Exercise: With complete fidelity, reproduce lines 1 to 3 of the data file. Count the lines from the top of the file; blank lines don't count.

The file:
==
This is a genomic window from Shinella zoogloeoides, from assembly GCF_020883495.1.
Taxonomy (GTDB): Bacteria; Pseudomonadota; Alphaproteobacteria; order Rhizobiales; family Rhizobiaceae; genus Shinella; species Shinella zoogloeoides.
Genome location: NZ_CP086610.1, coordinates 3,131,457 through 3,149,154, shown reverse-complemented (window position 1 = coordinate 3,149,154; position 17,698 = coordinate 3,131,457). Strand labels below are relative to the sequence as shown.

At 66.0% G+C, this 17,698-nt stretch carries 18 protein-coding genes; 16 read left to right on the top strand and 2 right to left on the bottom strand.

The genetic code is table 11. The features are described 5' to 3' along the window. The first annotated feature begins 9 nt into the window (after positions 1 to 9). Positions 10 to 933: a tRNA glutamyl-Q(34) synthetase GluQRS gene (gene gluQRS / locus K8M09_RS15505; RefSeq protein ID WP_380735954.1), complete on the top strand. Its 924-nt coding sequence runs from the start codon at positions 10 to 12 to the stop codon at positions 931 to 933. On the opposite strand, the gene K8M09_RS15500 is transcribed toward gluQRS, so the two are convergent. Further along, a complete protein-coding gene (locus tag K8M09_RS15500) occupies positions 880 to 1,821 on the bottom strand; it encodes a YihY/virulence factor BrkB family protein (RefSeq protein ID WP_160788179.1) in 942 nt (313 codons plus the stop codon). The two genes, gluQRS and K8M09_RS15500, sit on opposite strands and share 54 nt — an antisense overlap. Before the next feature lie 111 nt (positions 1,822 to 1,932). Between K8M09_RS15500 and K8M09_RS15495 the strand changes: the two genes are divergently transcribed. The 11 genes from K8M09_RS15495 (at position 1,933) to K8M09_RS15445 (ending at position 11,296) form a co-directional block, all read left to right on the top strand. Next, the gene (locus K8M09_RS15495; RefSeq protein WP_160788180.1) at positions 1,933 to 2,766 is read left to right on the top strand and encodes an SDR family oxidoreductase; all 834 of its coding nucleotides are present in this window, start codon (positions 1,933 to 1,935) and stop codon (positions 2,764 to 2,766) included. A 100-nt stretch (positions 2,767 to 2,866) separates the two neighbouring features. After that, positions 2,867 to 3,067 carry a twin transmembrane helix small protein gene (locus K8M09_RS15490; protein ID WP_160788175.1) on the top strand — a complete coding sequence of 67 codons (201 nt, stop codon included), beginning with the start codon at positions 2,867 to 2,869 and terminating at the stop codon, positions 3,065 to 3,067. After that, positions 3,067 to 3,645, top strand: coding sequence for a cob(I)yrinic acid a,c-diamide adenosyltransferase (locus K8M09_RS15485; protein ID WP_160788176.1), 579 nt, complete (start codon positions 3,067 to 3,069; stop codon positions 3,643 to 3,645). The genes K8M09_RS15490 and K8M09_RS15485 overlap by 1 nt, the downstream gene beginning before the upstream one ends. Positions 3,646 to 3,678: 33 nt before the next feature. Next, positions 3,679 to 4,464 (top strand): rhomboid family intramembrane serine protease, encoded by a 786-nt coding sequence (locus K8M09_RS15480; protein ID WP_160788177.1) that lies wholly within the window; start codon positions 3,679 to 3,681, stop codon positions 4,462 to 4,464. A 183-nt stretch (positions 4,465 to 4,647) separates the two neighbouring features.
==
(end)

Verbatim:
This is a genomic window from Shinella zoogloeoides, from assembly GCF_020883495.1.
Taxonomy (GTDB): Bacteria; Pseudomonadota; Alphaproteobacteria; order Rhizobiales; family Rhizobiaceae; genus Shinella; species Shinella zoogloeoides.
Genome location: NZ_CP086610.1, coordinates 3,131,457 through 3,149,154, shown reverse-complemented (window position 1 = coordinate 3,149,154; position 17,698 = coordinate 3,131,457). Strand labels below are relative to the sequence as shown.